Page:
Visas for Non-Citizens Wishing to Start a Business in the United States
Visas for non-citizens wishing to start a business in the United States are not required. Immigrants do not need citizenship or residency to start a small business in the United States. However, L-1 and E-2 visas for non-citizens wishing to start a business are available without much difficulty. Learn more about L-1 and E-2 visas in our free legal guide below.
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UPDATED: Dec 31, 2020
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Citizenship and residency are not required to start a small business in the United States. Some small business opportunities may allow you to reside in the United States if you qualify for an L-1 or E-2 visa. While the L-1 visa is only granted for up to one year at a time, the E-2 visa can be granted for up to two years and is indefinitely renewable.
L-1 Visa Requirements
An L-1 visa is generally limited to foreign nationals who have owned or operated a business outside of the United States and are looking to expand their businesses by opening a U.S. branch. The business plan for an L-1 visa application should include documentation showing a physical office for the business, as well as how the individual plans to support an executive position in the United States for at least a year. If after a year the new branch is successful, the U.S. government may extend the L-1 visa for another year.
E-2 Visa Requirements
To obtain an E-2 visa, an individual must research and write a successful small business plan showing how they will support a new, profitable business in the United States. To qualify for an E-2 Visa, the individual must be a national from a country with which the United States has a Treaty of Friendship, Commerce, and Navigation. If the small business that you will start will be a corporation, at least 50% of the members must be nationals from a treaty country.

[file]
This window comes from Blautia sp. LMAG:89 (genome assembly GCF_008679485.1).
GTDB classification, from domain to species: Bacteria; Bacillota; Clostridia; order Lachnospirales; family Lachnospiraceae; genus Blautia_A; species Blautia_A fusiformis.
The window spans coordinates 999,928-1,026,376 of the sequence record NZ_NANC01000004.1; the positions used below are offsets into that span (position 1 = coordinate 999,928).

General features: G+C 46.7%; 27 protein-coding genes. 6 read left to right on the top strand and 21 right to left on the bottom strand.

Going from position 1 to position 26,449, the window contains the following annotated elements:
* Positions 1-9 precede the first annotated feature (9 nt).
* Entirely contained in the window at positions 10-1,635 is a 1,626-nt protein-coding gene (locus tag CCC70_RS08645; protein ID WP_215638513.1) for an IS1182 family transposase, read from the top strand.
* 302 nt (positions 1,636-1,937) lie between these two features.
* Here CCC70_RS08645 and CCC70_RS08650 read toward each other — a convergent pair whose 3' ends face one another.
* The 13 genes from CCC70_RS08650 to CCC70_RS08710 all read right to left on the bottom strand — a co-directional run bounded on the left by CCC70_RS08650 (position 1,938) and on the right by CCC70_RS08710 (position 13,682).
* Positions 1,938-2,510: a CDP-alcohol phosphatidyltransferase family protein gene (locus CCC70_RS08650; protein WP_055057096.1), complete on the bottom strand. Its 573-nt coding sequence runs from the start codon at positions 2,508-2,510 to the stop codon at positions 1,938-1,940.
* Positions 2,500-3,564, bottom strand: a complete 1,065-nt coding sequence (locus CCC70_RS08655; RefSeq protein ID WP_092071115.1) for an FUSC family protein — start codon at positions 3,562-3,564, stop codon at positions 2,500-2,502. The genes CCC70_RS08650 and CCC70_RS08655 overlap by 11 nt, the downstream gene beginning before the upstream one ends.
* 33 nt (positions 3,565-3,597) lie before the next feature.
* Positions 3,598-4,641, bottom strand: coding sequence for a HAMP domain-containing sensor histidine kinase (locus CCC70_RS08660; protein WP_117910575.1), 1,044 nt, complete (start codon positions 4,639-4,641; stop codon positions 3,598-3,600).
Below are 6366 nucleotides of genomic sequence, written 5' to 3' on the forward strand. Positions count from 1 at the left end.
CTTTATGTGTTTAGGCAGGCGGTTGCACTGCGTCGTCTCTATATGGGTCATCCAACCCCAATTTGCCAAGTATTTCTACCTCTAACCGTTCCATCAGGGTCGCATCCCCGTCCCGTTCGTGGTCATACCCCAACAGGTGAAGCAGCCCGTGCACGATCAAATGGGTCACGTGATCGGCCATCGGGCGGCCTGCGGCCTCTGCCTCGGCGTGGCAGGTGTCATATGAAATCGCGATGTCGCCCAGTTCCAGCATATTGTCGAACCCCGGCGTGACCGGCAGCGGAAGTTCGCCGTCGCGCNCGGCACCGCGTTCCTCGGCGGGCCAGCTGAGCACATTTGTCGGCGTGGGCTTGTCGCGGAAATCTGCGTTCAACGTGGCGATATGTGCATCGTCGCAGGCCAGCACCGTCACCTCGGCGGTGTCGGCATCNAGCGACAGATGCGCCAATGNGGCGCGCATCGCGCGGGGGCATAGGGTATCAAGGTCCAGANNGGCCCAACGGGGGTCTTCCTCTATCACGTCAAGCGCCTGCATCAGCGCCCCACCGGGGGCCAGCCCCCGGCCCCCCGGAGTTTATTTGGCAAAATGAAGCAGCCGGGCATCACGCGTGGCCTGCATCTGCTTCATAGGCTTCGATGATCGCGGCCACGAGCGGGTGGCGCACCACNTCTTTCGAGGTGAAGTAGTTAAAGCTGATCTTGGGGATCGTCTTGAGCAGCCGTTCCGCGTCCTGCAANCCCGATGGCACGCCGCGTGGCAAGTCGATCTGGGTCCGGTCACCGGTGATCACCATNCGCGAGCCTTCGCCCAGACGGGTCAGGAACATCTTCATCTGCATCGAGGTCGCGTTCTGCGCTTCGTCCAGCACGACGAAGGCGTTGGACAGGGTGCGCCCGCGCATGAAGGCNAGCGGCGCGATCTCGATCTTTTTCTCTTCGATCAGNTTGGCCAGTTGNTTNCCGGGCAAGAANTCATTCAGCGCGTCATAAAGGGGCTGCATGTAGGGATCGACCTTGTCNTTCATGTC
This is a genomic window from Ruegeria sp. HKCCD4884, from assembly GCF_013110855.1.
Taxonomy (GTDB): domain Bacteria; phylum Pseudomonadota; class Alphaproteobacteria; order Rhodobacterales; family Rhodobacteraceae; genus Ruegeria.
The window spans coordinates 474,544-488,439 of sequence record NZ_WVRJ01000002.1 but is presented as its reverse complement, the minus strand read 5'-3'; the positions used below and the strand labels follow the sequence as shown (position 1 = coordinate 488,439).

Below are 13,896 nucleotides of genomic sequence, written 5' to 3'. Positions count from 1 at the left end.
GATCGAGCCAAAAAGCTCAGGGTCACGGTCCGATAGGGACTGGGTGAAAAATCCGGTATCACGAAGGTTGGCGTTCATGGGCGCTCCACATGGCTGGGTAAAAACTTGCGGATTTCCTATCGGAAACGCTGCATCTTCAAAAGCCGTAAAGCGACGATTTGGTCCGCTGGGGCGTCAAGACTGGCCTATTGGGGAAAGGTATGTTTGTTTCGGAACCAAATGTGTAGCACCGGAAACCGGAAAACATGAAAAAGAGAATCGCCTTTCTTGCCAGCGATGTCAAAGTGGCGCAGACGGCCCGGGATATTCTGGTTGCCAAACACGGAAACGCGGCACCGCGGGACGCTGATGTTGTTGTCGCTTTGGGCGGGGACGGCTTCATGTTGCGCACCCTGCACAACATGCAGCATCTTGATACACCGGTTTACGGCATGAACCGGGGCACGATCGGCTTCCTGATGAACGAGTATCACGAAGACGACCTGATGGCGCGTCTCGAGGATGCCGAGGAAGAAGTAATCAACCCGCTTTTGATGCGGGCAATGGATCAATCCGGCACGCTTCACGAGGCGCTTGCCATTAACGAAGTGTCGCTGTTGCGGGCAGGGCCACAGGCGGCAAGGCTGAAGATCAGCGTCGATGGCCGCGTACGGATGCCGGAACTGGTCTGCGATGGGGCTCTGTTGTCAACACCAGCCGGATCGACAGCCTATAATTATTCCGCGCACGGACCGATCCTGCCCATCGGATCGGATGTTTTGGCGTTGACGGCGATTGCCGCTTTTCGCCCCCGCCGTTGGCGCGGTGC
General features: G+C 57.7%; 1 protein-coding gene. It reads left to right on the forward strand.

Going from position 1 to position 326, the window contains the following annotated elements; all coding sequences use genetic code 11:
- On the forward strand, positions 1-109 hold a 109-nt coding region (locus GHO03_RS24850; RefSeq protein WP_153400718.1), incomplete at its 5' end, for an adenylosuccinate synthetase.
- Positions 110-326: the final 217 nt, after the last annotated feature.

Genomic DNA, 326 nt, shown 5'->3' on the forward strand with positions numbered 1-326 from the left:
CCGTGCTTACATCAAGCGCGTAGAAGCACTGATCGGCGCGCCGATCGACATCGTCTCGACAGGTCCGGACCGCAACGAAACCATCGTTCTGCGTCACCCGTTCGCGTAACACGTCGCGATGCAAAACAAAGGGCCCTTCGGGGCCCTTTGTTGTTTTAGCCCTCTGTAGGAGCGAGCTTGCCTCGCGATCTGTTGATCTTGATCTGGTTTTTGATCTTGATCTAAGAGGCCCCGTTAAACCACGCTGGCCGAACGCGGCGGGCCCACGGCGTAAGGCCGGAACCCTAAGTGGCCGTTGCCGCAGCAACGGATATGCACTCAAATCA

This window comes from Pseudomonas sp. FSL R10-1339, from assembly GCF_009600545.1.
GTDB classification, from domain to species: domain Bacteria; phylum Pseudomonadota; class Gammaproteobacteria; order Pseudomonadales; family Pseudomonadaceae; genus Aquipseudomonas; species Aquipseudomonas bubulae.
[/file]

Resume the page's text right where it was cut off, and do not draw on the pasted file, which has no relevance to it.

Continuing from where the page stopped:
Other Visa Requirements
The U.S. government requires that the investor invest a substantial amount of money in the proposed business. While there is no set limit, the amount of money invested must be enough so that the business is likely to succeed. The government determines this by comparing how much an average U.S. investor would invest in the type of business proposed. This method of comparison can have many variables, and the U.S. government has wide discretion in determining if the proposed business meets these standards.
The government will also look to see if the business funds have been irrevocably committed, which means that the investors should be able to show that the money is actively in the project itself. Additionally, the small business plan must show that the proposed business will improve the local economy and not just provide for the investor’s family. Previous success of a similar business can be a good way to demonstrate this. Improving the local economy can also be shown directly by the expected profits of the business, expected number of employees, and/or whether the investors have another source of income outside of the proposed business. The U.S. government will also look to see whether there is documentation that supports likely revenues of the proposed business. If the business is a franchise that is well known, profitability may be easier to demonstrate.
Other Considerations for E-2 and L-1 Visas
While the E-2 and L-1 visas allow an individual to reside in the United States for a substantial amount of time, the individual must usually keep a residence outside of the United States as well. Further, it’s important to note that both of these visas apply only to an individual, which means that spouses and dependents may not work or live in the United States unless they qualify independently.